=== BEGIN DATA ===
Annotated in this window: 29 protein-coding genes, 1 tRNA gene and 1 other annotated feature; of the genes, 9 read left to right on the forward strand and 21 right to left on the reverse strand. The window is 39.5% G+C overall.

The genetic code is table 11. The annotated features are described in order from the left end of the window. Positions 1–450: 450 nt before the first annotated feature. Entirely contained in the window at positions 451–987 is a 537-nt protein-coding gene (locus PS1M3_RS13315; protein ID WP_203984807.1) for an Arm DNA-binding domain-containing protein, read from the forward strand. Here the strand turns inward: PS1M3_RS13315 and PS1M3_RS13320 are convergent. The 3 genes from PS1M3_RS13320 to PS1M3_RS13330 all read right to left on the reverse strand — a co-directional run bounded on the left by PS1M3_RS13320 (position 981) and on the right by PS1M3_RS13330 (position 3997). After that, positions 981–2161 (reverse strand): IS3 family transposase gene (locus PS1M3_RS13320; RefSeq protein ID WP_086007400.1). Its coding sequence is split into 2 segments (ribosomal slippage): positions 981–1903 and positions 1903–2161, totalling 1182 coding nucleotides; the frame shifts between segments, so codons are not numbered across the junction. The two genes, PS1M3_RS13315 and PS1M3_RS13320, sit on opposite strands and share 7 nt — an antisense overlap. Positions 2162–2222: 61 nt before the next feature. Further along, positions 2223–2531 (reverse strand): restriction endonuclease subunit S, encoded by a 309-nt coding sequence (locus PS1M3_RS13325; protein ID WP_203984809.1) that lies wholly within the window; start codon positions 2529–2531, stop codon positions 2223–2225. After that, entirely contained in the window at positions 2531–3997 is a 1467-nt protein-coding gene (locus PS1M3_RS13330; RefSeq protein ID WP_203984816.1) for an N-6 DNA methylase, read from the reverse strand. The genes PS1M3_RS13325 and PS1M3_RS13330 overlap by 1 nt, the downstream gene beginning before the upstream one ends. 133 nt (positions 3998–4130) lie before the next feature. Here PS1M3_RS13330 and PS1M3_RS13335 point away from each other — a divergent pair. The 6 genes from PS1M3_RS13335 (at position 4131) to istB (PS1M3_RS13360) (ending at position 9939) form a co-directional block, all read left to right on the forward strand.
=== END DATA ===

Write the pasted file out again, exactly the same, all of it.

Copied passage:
Annotated in this window: 29 protein-coding genes, 1 tRNA gene and 1 other annotated feature; of the genes, 9 read left to right on the forward strand and 21 right to left on the reverse strand. The window is 39.5% G+C overall.

The genetic code is table 11. The annotated features are described in order from the left end of the window. Positions 1–450: 450 nt before the first annotated feature. Entirely contained in the window at positions 451–987 is a 537-nt protein-coding gene (locus PS1M3_RS13315; protein ID WP_203984807.1) for an Arm DNA-binding domain-containing protein, read from the forward strand. Here the strand turns inward: PS1M3_RS13315 and PS1M3_RS13320 are convergent. The 3 genes from PS1M3_RS13320 to PS1M3_RS13330 all read right to left on the reverse strand — a co-directional run bounded on the left by PS1M3_RS13320 (position 981) and on the right by PS1M3_RS13330 (position 3997). After that, positions 981–2161 (reverse strand): IS3 family transposase gene (locus PS1M3_RS13320; RefSeq protein ID WP_086007400.1). Its coding sequence is split into 2 segments (ribosomal slippage): positions 981–1903 and positions 1903–2161, totalling 1182 coding nucleotides; the frame shifts between segments, so codons are not numbered across the junction. The two genes, PS1M3_RS13315 and PS1M3_RS13320, sit on opposite strands and share 7 nt — an antisense overlap. Positions 2162–2222: 61 nt before the next feature. Further along, positions 2223–2531 (reverse strand): restriction endonuclease subunit S, encoded by a 309-nt coding sequence (locus PS1M3_RS13325; protein ID WP_203984809.1) that lies wholly within the window; start codon positions 2529–2531, stop codon positions 2223–2225. After that, entirely contained in the window at positions 2531–3997 is a 1467-nt protein-coding gene (locus PS1M3_RS13330; RefSeq protein ID WP_203984816.1) for an N-6 DNA methylase, read from the reverse strand. The genes PS1M3_RS13325 and PS1M3_RS13330 overlap by 1 nt, the downstream gene beginning before the upstream one ends. 133 nt (positions 3998–4130) lie before the next feature. Here PS1M3_RS13330 and PS1M3_RS13335 point away from each other — a divergent pair. The 6 genes from PS1M3_RS13335 (at position 4131) to istB (PS1M3_RS13360) (ending at position 9939) form a co-directional block, all read left to right on the forward strand.